Irene Morgan Kirkaldy, a black woman in 1944, refused to give up her seat on a Greyhound bus headed to Baltimore. She was arrested and jailed for her bold move, but her contributions resonated. Kirkaldy died last week.
Irene Morgan Kirkaldy, a black woman whose refusal in 1944 to give up her seat to a white passenger is seen as a precursor to the US civil rights movement, has died at the age of 90, reports said Monday.
Kirkaldy’s determination, more than a decade before Rosa Parks refused to move to the back of a city bus to allow a white person to sit down, led to her arrest and incarceration and eventually to the Supreme Court, which said the law used against her was unconstitutional.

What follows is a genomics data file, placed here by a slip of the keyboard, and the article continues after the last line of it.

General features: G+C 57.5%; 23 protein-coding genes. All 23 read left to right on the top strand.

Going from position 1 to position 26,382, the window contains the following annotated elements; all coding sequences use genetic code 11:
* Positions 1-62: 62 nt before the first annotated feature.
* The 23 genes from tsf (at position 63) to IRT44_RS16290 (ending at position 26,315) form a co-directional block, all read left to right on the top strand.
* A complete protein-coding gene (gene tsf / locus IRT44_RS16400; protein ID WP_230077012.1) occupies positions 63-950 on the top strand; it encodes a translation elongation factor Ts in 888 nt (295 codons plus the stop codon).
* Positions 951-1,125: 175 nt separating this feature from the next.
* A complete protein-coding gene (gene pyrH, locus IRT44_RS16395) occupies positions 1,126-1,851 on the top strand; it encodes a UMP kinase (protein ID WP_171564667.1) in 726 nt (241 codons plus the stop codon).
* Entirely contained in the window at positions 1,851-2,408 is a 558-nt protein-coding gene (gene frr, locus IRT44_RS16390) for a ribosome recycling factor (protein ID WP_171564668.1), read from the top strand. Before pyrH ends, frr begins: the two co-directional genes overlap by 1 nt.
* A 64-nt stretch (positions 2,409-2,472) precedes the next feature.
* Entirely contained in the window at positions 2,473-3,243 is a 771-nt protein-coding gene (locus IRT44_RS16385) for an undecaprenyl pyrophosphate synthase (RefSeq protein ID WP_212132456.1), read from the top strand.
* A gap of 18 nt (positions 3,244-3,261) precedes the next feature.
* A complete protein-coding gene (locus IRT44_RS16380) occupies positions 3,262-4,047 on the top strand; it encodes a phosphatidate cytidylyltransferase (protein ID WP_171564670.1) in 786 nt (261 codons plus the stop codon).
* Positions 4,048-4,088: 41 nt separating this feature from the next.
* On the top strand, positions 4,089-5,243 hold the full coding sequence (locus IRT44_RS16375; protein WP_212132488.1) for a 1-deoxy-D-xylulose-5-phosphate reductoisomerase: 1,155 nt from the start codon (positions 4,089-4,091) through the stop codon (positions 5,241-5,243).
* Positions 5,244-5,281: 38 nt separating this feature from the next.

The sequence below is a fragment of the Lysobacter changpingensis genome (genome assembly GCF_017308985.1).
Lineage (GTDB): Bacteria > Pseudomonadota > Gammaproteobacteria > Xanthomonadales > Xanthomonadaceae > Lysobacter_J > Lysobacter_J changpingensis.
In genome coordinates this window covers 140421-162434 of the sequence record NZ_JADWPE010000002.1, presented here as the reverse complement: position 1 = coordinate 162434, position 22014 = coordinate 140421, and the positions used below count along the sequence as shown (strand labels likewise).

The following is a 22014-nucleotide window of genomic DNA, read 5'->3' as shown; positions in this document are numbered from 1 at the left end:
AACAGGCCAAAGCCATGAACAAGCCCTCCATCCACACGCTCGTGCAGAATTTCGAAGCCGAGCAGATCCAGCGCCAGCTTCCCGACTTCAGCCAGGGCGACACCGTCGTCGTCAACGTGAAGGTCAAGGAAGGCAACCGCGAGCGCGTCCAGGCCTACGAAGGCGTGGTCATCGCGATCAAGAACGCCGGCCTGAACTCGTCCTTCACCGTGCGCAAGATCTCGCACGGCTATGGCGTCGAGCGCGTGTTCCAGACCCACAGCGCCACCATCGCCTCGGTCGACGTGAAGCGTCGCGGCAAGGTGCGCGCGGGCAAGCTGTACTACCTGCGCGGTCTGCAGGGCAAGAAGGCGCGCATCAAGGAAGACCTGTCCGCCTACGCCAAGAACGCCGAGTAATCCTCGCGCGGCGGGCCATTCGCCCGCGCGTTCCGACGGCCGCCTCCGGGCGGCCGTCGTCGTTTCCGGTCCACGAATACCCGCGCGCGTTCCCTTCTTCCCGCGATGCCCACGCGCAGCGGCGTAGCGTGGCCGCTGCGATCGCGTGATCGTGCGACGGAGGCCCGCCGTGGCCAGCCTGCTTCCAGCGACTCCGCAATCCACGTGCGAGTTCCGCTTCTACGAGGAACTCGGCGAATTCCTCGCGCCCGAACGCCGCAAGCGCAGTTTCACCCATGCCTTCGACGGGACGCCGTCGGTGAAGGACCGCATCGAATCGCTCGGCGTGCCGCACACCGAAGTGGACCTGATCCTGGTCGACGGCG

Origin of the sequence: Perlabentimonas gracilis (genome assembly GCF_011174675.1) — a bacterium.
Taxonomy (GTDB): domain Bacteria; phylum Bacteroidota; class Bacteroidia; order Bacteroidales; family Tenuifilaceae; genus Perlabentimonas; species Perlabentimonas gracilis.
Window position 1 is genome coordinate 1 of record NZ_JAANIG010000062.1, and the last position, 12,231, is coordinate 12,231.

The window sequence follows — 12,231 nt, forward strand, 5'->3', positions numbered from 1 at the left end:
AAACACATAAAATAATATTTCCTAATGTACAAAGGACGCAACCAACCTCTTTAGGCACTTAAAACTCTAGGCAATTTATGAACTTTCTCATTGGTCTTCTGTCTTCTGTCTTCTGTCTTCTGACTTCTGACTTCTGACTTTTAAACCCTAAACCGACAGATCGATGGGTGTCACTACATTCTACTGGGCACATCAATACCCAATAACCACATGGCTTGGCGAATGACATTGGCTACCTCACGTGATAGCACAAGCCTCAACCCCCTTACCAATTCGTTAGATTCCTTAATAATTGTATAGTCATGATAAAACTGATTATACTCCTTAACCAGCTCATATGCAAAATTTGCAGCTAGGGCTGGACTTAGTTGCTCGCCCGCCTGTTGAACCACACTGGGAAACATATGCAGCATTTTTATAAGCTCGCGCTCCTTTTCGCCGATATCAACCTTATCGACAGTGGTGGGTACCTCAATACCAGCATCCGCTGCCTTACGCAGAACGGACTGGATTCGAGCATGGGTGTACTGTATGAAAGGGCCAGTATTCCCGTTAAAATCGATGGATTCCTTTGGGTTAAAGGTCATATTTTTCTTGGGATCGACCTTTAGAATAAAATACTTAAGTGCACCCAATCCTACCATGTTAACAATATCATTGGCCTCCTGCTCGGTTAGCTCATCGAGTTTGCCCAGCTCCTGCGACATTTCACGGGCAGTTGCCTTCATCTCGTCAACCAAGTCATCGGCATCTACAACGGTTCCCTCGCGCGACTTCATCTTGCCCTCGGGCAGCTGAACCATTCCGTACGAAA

Kirkaldy, nee Morgan, was taking a Greyhound bus from her mother’s home in the state of Virginia to Baltimore in neighboring Maryland.
A few miles after she boarded, several white passengers got on, and Morgan and another black passenger were ordered by the driver to move to the back of the bus.
When they refused, the driver stopped the bus and called law enforcement officials, who showed up with an arrest warrant.
What amazes me about this story is that 1944 was not that long ago. My father was born in 1942, and my best friend’s father who fought in the Korean war, had to sit on the back of the bus. And while the SCOTUS relies on the belief that racism is over and all that was done to people of color in this country has in some way been rectified, those of us that can see get to sit with the bitter reality that it wasn’t that long ago, and not much has really changed.
Irene Morgan Kirkaldy was truly a hero.